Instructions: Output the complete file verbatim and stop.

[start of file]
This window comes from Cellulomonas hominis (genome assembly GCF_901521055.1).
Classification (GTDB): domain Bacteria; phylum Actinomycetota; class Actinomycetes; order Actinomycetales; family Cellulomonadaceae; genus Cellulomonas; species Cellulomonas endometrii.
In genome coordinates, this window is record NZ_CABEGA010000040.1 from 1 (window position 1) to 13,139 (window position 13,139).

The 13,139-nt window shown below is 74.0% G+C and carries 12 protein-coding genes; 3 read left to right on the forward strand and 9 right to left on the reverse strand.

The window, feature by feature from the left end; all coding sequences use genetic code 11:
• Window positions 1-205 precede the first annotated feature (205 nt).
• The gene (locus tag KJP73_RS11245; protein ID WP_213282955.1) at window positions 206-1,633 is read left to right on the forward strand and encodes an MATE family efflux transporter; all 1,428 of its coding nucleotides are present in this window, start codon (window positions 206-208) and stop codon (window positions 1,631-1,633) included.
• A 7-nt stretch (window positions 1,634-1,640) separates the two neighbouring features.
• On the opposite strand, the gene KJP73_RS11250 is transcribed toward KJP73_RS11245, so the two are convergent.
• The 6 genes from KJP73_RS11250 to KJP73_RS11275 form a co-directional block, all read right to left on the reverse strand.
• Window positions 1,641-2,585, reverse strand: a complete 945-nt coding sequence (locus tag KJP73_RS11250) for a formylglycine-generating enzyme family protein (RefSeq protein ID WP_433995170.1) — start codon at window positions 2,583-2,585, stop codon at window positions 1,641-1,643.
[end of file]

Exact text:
This window comes from Cellulomonas hominis (genome assembly GCF_901521055.1).
Classification (GTDB): domain Bacteria; phylum Actinomycetota; class Actinomycetes; order Actinomycetales; family Cellulomonadaceae; genus Cellulomonas; species Cellulomonas endometrii.
In genome coordinates, this window is record NZ_CABEGA010000040.1 from 1 (window position 1) to 13,139 (window position 13,139).

The 13,139-nt window shown below is 74.0% G+C and carries 12 protein-coding genes; 3 read left to right on the forward strand and 9 right to left on the reverse strand.

The window, feature by feature from the left end; all coding sequences use genetic code 11:
• Window positions 1-205 precede the first annotated feature (205 nt).
• The gene (locus tag KJP73_RS11245; protein ID WP_213282955.1) at window positions 206-1,633 is read left to right on the forward strand and encodes an MATE family efflux transporter; all 1,428 of its coding nucleotides are present in this window, start codon (window positions 206-208) and stop codon (window positions 1,631-1,633) included.
• A 7-nt stretch (window positions 1,634-1,640) separates the two neighbouring features.
• On the opposite strand, the gene KJP73_RS11250 is transcribed toward KJP73_RS11245, so the two are convergent.
• The 6 genes from KJP73_RS11250 to KJP73_RS11275 form a co-directional block, all read right to left on the reverse strand.
• Window positions 1,641-2,585, reverse strand: a complete 945-nt coding sequence (locus tag KJP73_RS11250) for a formylglycine-generating enzyme family protein (RefSeq protein ID WP_433995170.1) — start codon at window positions 2,583-2,585, stop codon at window positions 1,641-1,643.